Amultiyear and multicity evangelism program in the Southern Africa- Indian Ocean Division (SID) presented “Johannesburg for Jesus” from August 29 to September 20, 2008, with evangelist and General Conference vice president Mark Finley as the primary speaker. Adventist World editor Bill Knott recently sat down with Finley and SID president Paul Ratsara to learn about this remarkable event.
KNOTT: Mark, you’ve been in many challenging places as an evangelist—Moscow, London, Manila, Los Angeles. What were the unique challenges you and your team encountered in Johannesburg?
FINLEY: Johannesburg is an amazing city, and it’s a complex city. It’s a city of the very rich and the very poor. It’s a city of the educated and the uneducated. It has multiple ethnic groups, and it has the historic challenge of a division between peoples. One immediate challenge in Johannesburg is the complexity of getting around. You have to plan differently when you look at the difficulty of moving people around. Second, there’s a big challenge with crime, particularly in the evenings, and it’s openly acknowledged in the society. Bringing people out in the evenings was a major challenge. Third, the world well knows the recent history of South Africa as it has worked to erase decades of segregation and apartheid. That historic division between people tends to separate persons and isolate them, rather than bring them together for a common purpose.
Paul, tell me about the process that led up to this. What happened in the Southern Africa-Indian Ocean Division to prepare people for this event? Did people discover anything in working together to plan for this campaign?
RATSARA: An event like this is the time to apply what we believe. We believe that evangelism is not an event; it’s a process. So we took time to prepare for this big event in prayer. We put people to praying with each other. We befriended people, we met in small group trainings, and finally we involved them in bigger training events. Months before the event Mark came to meet with us, and we had a great gathering of workers and supporters who were looking forward to the campaign. This was groundbreaking for our region: it’s never happened quite that way before—prayer, small groups, training opportunities, and large-scale rallies to motivate Adventist members.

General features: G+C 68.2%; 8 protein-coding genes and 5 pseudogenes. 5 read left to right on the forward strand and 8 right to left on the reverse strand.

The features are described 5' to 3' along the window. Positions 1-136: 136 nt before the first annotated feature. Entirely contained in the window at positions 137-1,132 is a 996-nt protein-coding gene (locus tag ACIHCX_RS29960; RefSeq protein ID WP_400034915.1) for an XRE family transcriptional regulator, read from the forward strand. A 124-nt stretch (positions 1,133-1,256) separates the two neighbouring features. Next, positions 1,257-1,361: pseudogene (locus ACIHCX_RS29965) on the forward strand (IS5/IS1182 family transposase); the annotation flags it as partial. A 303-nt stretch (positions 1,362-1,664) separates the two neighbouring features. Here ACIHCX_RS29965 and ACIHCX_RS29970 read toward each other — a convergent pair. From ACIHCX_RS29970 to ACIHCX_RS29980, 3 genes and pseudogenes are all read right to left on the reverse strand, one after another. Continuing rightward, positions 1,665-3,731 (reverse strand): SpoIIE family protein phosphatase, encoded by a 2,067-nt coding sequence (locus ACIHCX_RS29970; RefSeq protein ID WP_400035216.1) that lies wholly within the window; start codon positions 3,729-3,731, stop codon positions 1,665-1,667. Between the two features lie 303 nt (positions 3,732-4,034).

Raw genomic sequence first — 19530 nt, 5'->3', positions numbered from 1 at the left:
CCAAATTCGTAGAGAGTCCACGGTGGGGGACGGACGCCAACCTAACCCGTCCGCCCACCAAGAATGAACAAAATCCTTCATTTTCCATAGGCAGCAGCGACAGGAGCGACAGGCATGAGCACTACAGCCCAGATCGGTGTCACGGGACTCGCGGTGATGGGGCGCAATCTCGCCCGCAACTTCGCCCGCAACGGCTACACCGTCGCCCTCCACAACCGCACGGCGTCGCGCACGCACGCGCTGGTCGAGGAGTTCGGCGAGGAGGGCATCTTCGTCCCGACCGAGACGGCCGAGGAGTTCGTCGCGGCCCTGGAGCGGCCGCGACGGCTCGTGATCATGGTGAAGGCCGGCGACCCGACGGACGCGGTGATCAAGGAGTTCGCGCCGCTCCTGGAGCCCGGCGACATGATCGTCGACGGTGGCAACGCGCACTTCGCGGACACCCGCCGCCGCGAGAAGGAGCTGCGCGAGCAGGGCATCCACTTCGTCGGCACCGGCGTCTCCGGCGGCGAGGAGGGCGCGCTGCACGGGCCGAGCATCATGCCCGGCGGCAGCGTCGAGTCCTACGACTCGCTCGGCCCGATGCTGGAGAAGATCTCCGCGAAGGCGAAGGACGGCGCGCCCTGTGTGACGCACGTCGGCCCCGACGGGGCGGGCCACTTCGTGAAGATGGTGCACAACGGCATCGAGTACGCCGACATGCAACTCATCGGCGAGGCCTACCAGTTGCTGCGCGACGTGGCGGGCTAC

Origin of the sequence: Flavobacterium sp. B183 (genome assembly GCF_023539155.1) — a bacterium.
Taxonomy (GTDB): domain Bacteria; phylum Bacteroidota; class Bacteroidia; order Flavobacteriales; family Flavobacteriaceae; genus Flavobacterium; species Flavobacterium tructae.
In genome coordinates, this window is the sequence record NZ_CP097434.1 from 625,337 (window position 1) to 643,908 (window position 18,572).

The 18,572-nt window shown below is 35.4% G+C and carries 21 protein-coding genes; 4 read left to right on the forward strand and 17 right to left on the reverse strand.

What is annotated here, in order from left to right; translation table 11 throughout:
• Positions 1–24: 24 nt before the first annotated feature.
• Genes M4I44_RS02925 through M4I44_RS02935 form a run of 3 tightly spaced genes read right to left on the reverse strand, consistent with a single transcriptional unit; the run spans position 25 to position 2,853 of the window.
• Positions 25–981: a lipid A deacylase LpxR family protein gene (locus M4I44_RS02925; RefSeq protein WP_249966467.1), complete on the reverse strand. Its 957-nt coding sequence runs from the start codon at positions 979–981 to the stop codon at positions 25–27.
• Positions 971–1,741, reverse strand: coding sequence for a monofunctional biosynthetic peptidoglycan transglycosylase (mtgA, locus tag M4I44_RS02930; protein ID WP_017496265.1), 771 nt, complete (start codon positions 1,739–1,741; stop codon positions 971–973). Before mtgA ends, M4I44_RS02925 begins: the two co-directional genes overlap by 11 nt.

How many Adventists would you estimate were part of the wider team supporting Johannesburg for Jesus?
RATSARA: Hundreds, I’d say: maybe even more than a thousand. We had nearly 175 Adventist Mission pioneers, as well, who were very much involved in training and will now be heavily committed to follow-up.
FINLEY: I was excited to see the two primary conferences in the Johannesburg area, Transvaal and Trans-Orange, working together to support this campaign. Transvaal Conference opened the doors of its youth camp and invited all pastors to come to a major training event. We had 150-200 pastors, Bible workers, and others meet at the camp. We studied about the ministry of prayer and growth in the local congregation: how to organize small groups; how to do community outreach; how to reach people who might not be religiously inclined. We studied about the nature of public evangelism. Those meetings would be with pastors and workers during the week, and then we would climax with a large meeting on Sabbath. The first public rally for members brought out nearly 7,000 Adventists, the second somewhere between 10,000 and 12,000. We also laid the groundwork for downlinking the meetings via satellite to more than 200 cities in South Africa, and we made plans for a one-week delayed broadcast on Hope TV all across the country and the continent.
RATSARA: Adventists around the world have been used to hearing wonderful stories about evangelism on the continent of Africa during the last 10 years. But the challenge in an increasingly secular South Africa is very different, and we’ve learned to measure in different ways. Soweto and Johannesburg together have more than 8 million people in them, but there are only about 11,000 Adventists in the region. You could almost say that this is an unentered territory. The ratio of Adventists to the general population is very low.
I’ve heard that you planned several large-scale sites for evangelism. How did that work?
FINLEY: I actually preached in two sites each day. I preached at Soweto, which is the southwestern township area, an area traditionally for black South Africans, and I also preached at Wits [Witwatersrand] University, a very prestigious academic institution in the city. We specifically targeted that university to reach younger people and emerging thought leaders in South African society, as well. So there were two meetings five nights every week—one under a big, beautiful tent in Soweto, and the other in the university amphitheater.
What was it like moving between two very different audiences every night?